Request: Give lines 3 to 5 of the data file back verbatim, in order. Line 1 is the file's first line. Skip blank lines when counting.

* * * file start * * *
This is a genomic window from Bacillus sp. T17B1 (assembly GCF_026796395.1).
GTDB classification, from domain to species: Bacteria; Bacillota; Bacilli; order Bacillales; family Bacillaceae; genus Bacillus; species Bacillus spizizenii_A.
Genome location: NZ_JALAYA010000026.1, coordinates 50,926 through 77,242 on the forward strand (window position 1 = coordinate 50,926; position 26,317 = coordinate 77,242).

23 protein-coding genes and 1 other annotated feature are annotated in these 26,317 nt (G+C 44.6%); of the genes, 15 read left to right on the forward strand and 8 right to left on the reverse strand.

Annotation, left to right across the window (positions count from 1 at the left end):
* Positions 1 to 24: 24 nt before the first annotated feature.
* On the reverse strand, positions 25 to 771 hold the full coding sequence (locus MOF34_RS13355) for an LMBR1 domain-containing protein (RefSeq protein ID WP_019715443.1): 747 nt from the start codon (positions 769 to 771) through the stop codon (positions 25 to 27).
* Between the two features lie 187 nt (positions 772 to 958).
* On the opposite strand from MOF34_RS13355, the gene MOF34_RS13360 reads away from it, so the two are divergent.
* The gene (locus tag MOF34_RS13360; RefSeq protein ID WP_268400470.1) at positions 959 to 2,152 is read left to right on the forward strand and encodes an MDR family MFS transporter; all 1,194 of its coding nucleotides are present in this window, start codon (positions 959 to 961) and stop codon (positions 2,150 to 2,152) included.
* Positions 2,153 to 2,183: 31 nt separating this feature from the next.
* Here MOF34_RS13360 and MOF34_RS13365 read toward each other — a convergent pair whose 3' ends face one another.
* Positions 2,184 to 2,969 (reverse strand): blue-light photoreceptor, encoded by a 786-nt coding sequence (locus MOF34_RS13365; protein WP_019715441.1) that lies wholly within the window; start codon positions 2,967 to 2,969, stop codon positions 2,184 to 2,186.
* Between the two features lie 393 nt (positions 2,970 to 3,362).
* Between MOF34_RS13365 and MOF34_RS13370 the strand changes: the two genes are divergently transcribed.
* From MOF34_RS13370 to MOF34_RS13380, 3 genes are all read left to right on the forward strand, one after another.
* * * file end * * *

Genome location: NZ_JALAYA010000026.1, coordinates 50,926 through 77,242 on the forward strand (window position 1 = coordinate 50,926; position 26,317 = coordinate 77,242).

23 protein-coding genes and 1 other annotated feature are annotated in these 26,317 nt (G+C 44.6%); of the genes, 15 read left to right on the forward strand and 8 right to left on the reverse strand.

Annotation, left to right across the window (positions count from 1 at the left end):